Actors sometimes are asked to write original or adapted material for dramas or other performances. They also have to be able to introduce performances and performers so as to stimulate excitement and direct smooth transition of acts during events and perform original and stock tricks of illusion to entertain and mystify audiences, occasionally including audience members as participants. And finally, they sometimes have to ready and perform action stunts for motion picture or stage productions.

Like many other jobs, actors must be reliable and believe in an agile approach to problem solving and deal with change.

Similar jobs with educational opportunities in Indianapolis include:

  • Artistic Director. Audition and interview performers to select most appropriate talent for parts in stage, television, or motion picture productions.
  • Choreographer. Create and teach dance. May direct and stage presentations.
  • Dancer. Perform dances. May also sing or act.
  • Director. Interpret script, conduct rehearsals, and direct activities of cast and technical crew for stage, motion pictures, or radio programs.
  • Fine Artist. Create original artwork using any of a wide variety of mediums and techniques.
  • Music Composer. Write and transcribe musical scores.
  • Music Director. Direct and conduct instrumental or vocal performances by musical groups.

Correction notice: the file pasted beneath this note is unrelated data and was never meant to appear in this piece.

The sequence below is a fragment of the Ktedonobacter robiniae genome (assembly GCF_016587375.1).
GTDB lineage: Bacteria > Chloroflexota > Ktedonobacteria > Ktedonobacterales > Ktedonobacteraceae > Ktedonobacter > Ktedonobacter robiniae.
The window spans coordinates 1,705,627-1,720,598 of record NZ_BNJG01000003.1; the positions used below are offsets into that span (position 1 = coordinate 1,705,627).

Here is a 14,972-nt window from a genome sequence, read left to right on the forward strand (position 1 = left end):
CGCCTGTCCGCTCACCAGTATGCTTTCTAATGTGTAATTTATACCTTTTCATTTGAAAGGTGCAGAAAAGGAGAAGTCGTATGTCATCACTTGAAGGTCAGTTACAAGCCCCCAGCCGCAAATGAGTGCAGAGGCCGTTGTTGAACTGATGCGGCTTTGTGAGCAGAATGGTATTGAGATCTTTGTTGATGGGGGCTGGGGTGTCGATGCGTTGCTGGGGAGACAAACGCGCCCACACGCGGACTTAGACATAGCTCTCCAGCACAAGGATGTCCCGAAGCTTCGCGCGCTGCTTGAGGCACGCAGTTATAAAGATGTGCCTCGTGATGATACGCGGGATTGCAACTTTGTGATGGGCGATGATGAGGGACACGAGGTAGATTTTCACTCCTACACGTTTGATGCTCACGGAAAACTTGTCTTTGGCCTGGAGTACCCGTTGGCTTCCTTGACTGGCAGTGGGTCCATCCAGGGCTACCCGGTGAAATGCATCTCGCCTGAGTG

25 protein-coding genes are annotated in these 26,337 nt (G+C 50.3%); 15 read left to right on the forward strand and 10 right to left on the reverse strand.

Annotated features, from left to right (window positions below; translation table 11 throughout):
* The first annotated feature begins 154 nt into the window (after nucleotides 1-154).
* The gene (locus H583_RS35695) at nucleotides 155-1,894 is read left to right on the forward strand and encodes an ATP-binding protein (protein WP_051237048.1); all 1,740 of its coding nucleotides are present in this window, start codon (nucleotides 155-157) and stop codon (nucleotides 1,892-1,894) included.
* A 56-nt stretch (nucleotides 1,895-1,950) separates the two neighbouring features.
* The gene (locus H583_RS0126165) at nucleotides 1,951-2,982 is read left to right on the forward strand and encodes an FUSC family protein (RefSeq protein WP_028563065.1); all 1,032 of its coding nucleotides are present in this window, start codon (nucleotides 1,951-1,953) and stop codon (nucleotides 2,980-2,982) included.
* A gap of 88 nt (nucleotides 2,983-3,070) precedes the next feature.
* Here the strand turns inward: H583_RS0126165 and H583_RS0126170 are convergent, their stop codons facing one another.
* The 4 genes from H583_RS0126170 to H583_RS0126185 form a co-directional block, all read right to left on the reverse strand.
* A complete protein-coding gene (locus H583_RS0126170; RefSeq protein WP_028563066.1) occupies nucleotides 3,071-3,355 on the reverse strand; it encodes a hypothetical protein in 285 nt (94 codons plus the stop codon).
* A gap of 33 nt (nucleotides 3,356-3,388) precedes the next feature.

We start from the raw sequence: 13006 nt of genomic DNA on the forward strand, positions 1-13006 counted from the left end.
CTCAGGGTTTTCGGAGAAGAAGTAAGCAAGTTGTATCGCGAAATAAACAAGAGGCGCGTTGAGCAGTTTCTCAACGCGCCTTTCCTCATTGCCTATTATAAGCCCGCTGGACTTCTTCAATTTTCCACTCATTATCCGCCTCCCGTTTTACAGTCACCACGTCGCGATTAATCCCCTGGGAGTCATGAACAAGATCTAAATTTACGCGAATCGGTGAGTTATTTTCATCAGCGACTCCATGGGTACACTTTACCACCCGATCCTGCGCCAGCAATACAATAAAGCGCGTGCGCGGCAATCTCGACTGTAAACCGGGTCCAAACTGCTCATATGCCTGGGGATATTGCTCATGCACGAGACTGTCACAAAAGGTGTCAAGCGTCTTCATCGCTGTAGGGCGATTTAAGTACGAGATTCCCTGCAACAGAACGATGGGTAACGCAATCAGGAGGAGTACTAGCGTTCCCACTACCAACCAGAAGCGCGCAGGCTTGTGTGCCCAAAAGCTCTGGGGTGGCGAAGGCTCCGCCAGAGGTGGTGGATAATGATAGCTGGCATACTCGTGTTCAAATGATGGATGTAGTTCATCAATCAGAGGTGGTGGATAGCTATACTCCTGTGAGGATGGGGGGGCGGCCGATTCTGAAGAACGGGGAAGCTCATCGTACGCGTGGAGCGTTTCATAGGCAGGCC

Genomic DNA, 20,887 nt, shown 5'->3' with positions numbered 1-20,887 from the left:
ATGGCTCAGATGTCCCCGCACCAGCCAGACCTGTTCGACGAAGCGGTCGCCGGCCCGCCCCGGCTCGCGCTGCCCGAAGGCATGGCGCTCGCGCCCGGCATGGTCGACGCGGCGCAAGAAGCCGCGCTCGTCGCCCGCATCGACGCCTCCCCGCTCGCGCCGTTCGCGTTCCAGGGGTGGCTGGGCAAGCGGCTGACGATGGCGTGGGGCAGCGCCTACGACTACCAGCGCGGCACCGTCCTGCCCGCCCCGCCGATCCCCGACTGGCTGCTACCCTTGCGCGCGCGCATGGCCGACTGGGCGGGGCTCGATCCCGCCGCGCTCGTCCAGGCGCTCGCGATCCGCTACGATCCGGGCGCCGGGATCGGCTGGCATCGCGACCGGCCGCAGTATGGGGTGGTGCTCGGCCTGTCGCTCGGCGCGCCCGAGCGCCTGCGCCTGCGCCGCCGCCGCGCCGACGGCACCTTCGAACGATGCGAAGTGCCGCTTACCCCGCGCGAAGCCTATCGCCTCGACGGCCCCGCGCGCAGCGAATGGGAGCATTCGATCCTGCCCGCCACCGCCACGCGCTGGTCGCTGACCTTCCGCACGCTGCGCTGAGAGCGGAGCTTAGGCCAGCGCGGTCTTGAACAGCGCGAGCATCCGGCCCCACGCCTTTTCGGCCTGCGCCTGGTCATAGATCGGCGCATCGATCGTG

• Musician. Play one or more musical instruments in recital, in accompaniment, or as members of an orchestra, band, or other musical group.
  • Producer. Plan and coordinate various aspects of radio, television, or motion picture production, such as selecting script, coordinating writing, directing and editing, and arranging financing.
  • Program Director. Direct and coordinate activities of personnel engaged in preparation of radio or television station program schedules and programs.
  • Singer. Sing songs on stage, radio, or motion pictures.
  • Technical Director. Coordinate activities of technical departments, such as taping, editing, and maintenance, to produce radio or television programs.
  • Writer. Create original written works.

EDUCATIONAL OPPORTUNITIES: Actor Training

Anderson University - Anderson, IN

Anderson University, 1100 E 5th St, Anderson, IN 46012-3495. Anderson University is a small university located in Anderson, Indiana. It is a private not-for-profit school with primarily 4-year or above programs. It has 2,737 students and an admission rate of 68%. Anderson University has a bachelor's degree program in Drama and Dramatics/Theatre Arts which graduated two students in 2008.

Butler University - Indianapolis, IN

Butler University, 4600 Sunset Ave, Indianapolis, IN 46208. Butler University is a small university located in Indianapolis, Indiana. It is a private not-for-profit school with primarily 4-year or above programs. It has 4,438 students and an admission rate of 72%. Butler University has a bachelor's degree program in Drama and Dramatics/Theatre Arts which graduated twenty students in 2008.